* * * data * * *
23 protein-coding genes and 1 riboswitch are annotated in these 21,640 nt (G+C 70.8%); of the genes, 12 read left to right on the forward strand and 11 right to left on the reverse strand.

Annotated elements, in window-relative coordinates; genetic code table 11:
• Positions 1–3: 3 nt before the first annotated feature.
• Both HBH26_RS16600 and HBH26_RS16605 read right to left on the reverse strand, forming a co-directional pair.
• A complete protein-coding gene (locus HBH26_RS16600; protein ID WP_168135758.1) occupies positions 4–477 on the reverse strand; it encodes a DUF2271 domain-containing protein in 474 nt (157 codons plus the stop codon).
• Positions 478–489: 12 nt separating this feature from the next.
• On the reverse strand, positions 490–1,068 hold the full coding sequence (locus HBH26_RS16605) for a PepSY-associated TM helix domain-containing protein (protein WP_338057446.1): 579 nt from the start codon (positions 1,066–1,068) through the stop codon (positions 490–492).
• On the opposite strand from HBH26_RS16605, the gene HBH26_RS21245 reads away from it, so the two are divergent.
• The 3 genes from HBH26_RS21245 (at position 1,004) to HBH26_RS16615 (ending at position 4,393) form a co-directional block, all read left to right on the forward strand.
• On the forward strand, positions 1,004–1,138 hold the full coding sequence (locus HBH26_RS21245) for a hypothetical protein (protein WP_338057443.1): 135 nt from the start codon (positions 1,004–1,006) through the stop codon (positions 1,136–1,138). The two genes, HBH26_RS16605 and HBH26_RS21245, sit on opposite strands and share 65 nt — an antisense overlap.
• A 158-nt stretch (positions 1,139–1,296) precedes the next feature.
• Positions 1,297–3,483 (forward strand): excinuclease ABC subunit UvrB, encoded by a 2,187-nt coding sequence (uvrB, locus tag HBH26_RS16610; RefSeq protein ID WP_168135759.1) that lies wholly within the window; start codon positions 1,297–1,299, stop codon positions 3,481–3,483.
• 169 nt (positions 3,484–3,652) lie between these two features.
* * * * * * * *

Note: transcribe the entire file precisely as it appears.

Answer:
23 protein-coding genes and 1 riboswitch are annotated in these 21,640 nt (G+C 70.8%); of the genes, 12 read left to right on the forward strand and 11 right to left on the reverse strand.

Annotated elements, in window-relative coordinates; genetic code table 11:
• Positions 1–3: 3 nt before the first annotated feature.
• Both HBH26_RS16600 and HBH26_RS16605 read right to left on the reverse strand, forming a co-directional pair.
• A complete protein-coding gene (locus HBH26_RS16600; protein ID WP_168135758.1) occupies positions 4–477 on the reverse strand; it encodes a DUF2271 domain-containing protein in 474 nt (157 codons plus the stop codon).
• Positions 478–489: 12 nt separating this feature from the next.
• On the reverse strand, positions 490–1,068 hold the full coding sequence (locus HBH26_RS16605) for a PepSY-associated TM helix domain-containing protein (protein WP_338057446.1): 579 nt from the start codon (positions 1,066–1,068) through the stop codon (positions 490–492).
• On the opposite strand from HBH26_RS16605, the gene HBH26_RS21245 reads away from it, so the two are divergent.
• The 3 genes from HBH26_RS21245 (at position 1,004) to HBH26_RS16615 (ending at position 4,393) form a co-directional block, all read left to right on the forward strand.
• On the forward strand, positions 1,004–1,138 hold the full coding sequence (locus HBH26_RS21245) for a hypothetical protein (protein WP_338057443.1): 135 nt from the start codon (positions 1,004–1,006) through the stop codon (positions 1,136–1,138). The two genes, HBH26_RS16605 and HBH26_RS21245, sit on opposite strands and share 65 nt — an antisense overlap.
• A 158-nt stretch (positions 1,139–1,296) precedes the next feature.
• Positions 1,297–3,483 (forward strand): excinuclease ABC subunit UvrB, encoded by a 2,187-nt coding sequence (uvrB, locus tag HBH26_RS16610; RefSeq protein ID WP_168135759.1) that lies wholly within the window; start codon positions 1,297–1,299, stop codon positions 3,481–3,483.
• 169 nt (positions 3,484–3,652) lie between these two features.